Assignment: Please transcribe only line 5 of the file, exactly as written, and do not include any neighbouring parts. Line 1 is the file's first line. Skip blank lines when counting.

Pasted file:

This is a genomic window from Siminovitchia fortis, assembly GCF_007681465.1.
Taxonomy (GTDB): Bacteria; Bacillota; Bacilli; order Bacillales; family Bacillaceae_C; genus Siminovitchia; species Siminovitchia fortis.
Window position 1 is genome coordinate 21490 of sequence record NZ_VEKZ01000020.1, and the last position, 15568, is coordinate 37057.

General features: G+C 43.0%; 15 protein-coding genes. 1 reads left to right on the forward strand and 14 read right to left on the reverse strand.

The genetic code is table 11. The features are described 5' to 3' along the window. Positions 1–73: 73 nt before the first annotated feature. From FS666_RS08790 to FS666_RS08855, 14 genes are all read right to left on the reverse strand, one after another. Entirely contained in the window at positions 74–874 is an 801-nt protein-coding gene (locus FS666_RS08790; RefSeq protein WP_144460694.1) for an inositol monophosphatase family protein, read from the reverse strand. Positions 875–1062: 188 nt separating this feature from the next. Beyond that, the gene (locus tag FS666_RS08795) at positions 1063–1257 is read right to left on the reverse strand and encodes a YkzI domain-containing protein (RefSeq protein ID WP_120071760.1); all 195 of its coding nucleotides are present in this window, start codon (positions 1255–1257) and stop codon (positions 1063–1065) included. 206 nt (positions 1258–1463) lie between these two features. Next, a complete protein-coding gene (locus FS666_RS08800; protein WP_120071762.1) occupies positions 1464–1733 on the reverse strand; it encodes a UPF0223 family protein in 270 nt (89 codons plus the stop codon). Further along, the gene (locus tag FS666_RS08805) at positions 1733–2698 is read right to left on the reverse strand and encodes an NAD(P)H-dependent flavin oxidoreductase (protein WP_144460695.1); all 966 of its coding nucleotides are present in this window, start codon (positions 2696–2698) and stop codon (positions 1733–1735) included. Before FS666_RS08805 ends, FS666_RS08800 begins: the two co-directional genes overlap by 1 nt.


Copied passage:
The genetic code is table 11. The features are described 5' to 3' along the window. Positions 1–73: 73 nt before the first annotated feature. From FS666_RS08790 to FS666_RS08855, 14 genes are all read right to left on the reverse strand, one after another. Entirely contained in the window at positions 74–874 is an 801-nt protein-coding gene (locus FS666_RS08790; RefSeq protein WP_144460694.1) for an inositol monophosphatase family protein, read from the reverse strand. Positions 875–1062: 188 nt separating this feature from the next. Beyond that, the gene (locus tag FS666_RS08795) at positions 1063–1257 is read right to left on the reverse strand and encodes a YkzI domain-containing protein (RefSeq protein ID WP_120071760.1); all 195 of its coding nucleotides are present in this window, start codon (positions 1255–1257) and stop codon (positions 1063–1065) included. 206 nt (positions 1258–1463) lie between these two features. Next, a complete protein-coding gene (locus FS666_RS08800; protein WP_120071762.1) occupies positions 1464–1733 on the reverse strand; it encodes a UPF0223 family protein in 270 nt (89 codons plus the stop codon). Further along, the gene (locus tag FS666_RS08805) at positions 1733–2698 is read right to left on the reverse strand and encodes an NAD(P)H-dependent flavin oxidoreductase (protein WP_144460695.1); all 966 of its coding nucleotides are present in this window, start codon (positions 2696–2698) and stop codon (positions 1733–1735) included. Before FS666_RS08805 ends, FS666_RS08800 begins: the two co-directional genes overlap by 1 nt.